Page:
Checking the health of your building after a prolonged shutdown.
Our friends at Liberty Building Forensics Group have put together a great list of things to check and/or look for when reopening your hotel. See below:
Your hotel has been sitting empty for weeks. There’s a lot to do before re-opening. Here are some helpful reminders on assuring your hotel is safe and enjoyable for guests. Precautions for Building Reopening After the Pandemic As our current shelter-in-place orders are gradually lifted and businesses come back online as employees begin to return to work, it is critical to first identify and address any possible building-related issues to ensure the continued health and safety of people who start to reoccupy these spaces. Prior to re-opening a building for occupancy, the following systems and processes should be reviewed and evaluated to minimize the potential for building damage and occupant and worker risk:
Potable and Non-potable Water Stagnation. Reduced or minimal usage of water systems during periods of low occupancy can lead to water stagnation or lack of flow. Stagnation can create issues with water quality, including possible microbial growth of organisms like Legionella and Pseudomonas, leaching of lead and other metals, and build-up of particulate or sediment.
Mold & Moisture Events. Flooding, rain, or other water intrusion events that can occur in unoccupied buildings may have gone unaddressed, resulting in water damage or mold growth.
Indoor Environmental Quality. Degraded indoor air quality can be caused by lack of ventilation and circulation of fresh air during low or non-occupancy, which in turn can result in the buildup of indoor air and surface contaminants such as dust, particulates, mold growth, and volatile organic compounds.
Food & Chemical Expiration. When buildings have reduced or no occupancy for extended periods of time (especially when the expected duration of low occupancy is unknown), items such as food, chemicals, and products can expire. The consumption of expired food or the use of expired chemicals or products can lead to health, safety, and/or quality issues.
Pest Control. Standard preventive maintenance such as pest control activities are often postponed or halted altogether in unoccupied buildings. Reduced or minimal maintenance activities can allow for infestation of pests or accumulation of pest allergens, dander, and droppings that can impact indoor environmental quality. Pest waste such as bird and bat droppings can also contain infectious agents, which can pose a potential exposure and health hazard for occupants.
Cleaning & Disinfection. In the current pandemic situation, there are frequent concerns regarding the health status of building occupants or visitors who are accessing the building during the gradual return to normal operations. The potential contamination of surfaces or equipment is likely to be of high concern for occupants re-entering the building and starting up work processes. Prior to and/or during re-occupancy, enhanced cleaning and disinfection procedures may be necessary as a precaution to address any contamination with agents of concern, such as SARS-CoV-2 (Coronavirus).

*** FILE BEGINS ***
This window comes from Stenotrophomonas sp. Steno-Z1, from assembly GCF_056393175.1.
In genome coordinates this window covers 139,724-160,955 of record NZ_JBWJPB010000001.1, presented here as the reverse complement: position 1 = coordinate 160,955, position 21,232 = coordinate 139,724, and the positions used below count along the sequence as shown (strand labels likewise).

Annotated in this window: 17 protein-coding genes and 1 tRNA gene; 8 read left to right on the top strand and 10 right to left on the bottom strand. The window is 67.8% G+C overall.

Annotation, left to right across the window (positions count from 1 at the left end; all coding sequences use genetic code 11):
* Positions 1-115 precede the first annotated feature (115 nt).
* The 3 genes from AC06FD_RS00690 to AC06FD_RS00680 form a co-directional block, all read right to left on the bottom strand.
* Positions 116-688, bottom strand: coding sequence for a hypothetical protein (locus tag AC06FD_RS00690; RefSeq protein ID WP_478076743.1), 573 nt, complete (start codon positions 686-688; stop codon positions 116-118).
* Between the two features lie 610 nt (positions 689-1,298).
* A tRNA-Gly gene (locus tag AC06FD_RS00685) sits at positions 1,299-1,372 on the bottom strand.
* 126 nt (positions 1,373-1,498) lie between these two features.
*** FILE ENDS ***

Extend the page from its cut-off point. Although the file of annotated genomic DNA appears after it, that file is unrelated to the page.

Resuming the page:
Other Health & Safety Issues. A variety of other health and safety issues can arise in buildings that are left unoccupied. These issues can include, but are not limited to, electrical and fire safety, unknown odors (sewer gas, etc), hazardous materials spills, and security concerns.
HVAC Systems. Inspecting the HVAC systems prior to resuming normal operation is critical. Proper handling and disposal of HVAC filters and filter replacement is necessary and should be one of the first steps taken along with checking drain pans and cooling coils for microbial growth. Re-establishing HVAC system operation should be next, with a focus on the proper operation of the exhaust systems and ventilation dampers. This should be followed by re-establishing controls in occupancy schedules. It is important to confirm that spaces are being maintained between 72 ℉ and 75℉ and that relative humidity values do not exceed 50 percent. It is recommended to re-evaluate maintenance on major central HVAC systems and perform maintenance and water quality checks on the cooling tower.
Prior to reopening or occupying a building following extended periods of low or no occupancy, it is essential to perform a comprehensive risk assessment to identify health and safety issues that may impact building occupants. This risk assessment can then be used to develop and implement a plan to address and correct any issues identified. Consider clear, proactive communication with occupants regarding building health and safety upon re-occupancy to address any concerns before they escalate.
This article was written by Nate Sanders and Donald Snell of Liberty Building Forensics Group. For more information, contact them at: Nate Sanders, CIH (firstname.lastname@example.org)
Donald B. Snell, P.E., CMC, CIEC, CIAQP email@example.com